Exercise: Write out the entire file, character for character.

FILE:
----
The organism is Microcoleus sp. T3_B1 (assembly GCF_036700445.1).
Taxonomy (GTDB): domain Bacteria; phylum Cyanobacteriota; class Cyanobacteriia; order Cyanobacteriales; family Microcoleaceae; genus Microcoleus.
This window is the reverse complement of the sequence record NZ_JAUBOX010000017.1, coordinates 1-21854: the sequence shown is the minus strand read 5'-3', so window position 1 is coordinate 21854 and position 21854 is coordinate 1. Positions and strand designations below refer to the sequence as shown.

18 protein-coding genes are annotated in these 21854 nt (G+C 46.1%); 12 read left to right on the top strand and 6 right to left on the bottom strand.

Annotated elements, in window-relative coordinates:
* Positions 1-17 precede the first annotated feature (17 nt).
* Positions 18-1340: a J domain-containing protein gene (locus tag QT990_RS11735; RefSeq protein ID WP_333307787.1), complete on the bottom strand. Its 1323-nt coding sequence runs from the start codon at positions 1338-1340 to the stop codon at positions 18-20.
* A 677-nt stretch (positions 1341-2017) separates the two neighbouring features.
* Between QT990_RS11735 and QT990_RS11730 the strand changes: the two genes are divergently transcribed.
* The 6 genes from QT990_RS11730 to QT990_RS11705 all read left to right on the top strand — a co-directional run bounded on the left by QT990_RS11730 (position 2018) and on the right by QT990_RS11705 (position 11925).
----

The organism is Microcoleus sp. T3_B1 (assembly GCF_036700445.1).
Taxonomy (GTDB): domain Bacteria; phylum Cyanobacteriota; class Cyanobacteriia; order Cyanobacteriales; family Microcoleaceae; genus Microcoleus.
This window is the reverse complement of the sequence record NZ_JAUBOX010000017.1, coordinates 1-21854: the sequence shown is the minus strand read 5'-3', so window position 1 is coordinate 21854 and position 21854 is coordinate 1. Positions and strand designations below refer to the sequence as shown.

18 protein-coding genes are annotated in these 21854 nt (G+C 46.1%); 12 read left to right on the top strand and 6 right to left on the bottom strand.

Annotated elements, in window-relative coordinates:
* Positions 1-17 precede the first annotated feature (17 nt).
* Positions 18-1340: a J domain-containing protein gene (locus tag QT990_RS11735; RefSeq protein ID WP_333307787.1), complete on the bottom strand. Its 1323-nt coding sequence runs from the start codon at positions 1338-1340 to the stop codon at positions 18-20.
* A 677-nt stretch (positions 1341-2017) separates the two neighbouring features.
* Between QT990_RS11735 and QT990_RS11730 the strand changes: the two genes are divergently transcribed.
* The 6 genes from QT990_RS11730 to QT990_RS11705 all read left to right on the top strand — a co-directional run bounded on the left by QT990_RS11730 (position 2018) and on the right by QT990_RS11705 (position 11925).